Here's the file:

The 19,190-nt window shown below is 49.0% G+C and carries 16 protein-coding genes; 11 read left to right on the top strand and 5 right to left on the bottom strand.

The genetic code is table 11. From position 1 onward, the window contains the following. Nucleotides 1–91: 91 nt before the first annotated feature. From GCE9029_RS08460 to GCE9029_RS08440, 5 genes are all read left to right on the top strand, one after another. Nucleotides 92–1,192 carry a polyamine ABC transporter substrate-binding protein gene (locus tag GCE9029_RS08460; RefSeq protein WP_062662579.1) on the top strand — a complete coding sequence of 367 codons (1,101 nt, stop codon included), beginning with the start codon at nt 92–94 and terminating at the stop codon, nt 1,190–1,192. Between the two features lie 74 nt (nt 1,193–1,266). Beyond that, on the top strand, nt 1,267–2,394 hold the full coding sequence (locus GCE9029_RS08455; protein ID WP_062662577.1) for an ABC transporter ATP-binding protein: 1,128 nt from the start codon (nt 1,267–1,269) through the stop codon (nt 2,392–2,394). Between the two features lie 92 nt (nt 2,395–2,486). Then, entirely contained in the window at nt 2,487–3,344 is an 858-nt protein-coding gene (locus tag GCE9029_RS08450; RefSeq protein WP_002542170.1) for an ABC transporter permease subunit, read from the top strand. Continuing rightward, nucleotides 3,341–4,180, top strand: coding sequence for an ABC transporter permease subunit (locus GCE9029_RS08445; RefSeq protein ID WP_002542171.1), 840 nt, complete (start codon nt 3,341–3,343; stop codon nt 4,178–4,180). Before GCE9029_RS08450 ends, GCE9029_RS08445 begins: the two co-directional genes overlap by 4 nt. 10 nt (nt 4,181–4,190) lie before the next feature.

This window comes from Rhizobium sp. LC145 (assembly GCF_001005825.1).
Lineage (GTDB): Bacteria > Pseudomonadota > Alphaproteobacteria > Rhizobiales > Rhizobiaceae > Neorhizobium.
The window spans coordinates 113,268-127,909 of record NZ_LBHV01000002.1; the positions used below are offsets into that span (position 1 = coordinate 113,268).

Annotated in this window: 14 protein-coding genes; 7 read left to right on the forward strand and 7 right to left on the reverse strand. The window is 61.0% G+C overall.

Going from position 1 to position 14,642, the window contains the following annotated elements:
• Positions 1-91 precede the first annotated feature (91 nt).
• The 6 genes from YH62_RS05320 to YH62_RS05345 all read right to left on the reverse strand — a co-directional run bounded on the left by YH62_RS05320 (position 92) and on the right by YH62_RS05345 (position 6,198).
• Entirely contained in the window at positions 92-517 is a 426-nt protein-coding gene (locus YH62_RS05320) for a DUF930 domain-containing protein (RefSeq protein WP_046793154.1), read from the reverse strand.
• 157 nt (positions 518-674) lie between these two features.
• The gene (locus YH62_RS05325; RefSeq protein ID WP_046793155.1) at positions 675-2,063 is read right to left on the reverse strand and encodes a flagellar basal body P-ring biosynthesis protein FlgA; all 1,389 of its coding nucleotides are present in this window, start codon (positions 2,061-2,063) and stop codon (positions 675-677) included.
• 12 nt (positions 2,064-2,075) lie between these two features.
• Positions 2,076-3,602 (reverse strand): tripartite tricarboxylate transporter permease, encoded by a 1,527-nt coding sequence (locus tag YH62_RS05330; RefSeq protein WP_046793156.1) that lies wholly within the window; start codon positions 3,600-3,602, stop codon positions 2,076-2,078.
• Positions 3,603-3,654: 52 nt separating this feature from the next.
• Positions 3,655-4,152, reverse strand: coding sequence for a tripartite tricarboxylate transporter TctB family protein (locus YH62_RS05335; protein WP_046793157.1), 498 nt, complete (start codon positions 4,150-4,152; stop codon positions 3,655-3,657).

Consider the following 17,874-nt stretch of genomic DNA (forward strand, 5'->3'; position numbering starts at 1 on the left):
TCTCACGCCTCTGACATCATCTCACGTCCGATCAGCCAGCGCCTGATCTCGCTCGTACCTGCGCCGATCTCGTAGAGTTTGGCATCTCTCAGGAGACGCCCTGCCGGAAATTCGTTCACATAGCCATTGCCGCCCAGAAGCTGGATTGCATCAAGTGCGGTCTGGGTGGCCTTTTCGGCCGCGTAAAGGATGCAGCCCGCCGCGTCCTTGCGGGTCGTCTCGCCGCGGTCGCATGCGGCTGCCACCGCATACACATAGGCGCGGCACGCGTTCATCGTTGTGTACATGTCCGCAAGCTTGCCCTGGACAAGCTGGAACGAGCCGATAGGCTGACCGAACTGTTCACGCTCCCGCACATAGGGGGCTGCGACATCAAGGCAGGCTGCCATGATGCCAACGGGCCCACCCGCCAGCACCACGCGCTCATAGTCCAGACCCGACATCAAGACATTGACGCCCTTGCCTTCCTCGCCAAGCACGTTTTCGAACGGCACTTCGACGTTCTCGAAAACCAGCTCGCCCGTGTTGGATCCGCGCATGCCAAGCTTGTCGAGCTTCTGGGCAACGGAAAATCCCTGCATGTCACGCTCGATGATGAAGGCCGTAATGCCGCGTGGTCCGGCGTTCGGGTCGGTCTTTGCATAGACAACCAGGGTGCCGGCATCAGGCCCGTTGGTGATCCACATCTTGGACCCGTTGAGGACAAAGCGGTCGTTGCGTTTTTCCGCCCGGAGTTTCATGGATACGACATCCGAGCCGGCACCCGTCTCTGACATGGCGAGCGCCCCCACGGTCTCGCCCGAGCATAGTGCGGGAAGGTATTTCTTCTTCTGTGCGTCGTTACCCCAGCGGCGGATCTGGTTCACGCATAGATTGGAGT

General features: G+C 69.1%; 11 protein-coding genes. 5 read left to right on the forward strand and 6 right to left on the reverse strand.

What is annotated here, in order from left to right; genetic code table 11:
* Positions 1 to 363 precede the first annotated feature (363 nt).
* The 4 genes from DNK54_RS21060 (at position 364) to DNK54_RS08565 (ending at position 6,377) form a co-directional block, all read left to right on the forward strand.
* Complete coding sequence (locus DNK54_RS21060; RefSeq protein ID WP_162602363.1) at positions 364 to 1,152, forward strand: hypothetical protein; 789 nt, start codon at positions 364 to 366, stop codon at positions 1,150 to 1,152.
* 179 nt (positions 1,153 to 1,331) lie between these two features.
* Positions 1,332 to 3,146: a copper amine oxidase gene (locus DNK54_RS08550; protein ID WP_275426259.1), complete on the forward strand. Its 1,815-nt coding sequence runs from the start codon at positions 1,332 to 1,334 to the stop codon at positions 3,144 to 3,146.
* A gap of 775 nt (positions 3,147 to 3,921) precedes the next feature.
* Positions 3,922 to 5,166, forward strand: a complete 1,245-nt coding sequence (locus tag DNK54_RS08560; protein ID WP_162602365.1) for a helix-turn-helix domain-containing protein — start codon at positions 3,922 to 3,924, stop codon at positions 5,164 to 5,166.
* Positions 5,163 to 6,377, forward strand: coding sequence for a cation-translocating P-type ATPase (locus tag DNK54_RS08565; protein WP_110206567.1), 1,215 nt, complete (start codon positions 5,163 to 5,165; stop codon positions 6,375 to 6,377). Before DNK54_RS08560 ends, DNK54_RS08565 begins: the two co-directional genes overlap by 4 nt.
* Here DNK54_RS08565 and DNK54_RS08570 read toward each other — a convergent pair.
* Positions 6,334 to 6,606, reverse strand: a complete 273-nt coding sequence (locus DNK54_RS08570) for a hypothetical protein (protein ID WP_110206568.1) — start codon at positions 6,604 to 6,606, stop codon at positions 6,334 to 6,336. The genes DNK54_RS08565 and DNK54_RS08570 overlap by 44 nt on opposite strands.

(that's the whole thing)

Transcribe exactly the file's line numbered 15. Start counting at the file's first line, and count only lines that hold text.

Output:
• Positions 3,603-3,654: 52 nt separating this feature from the next.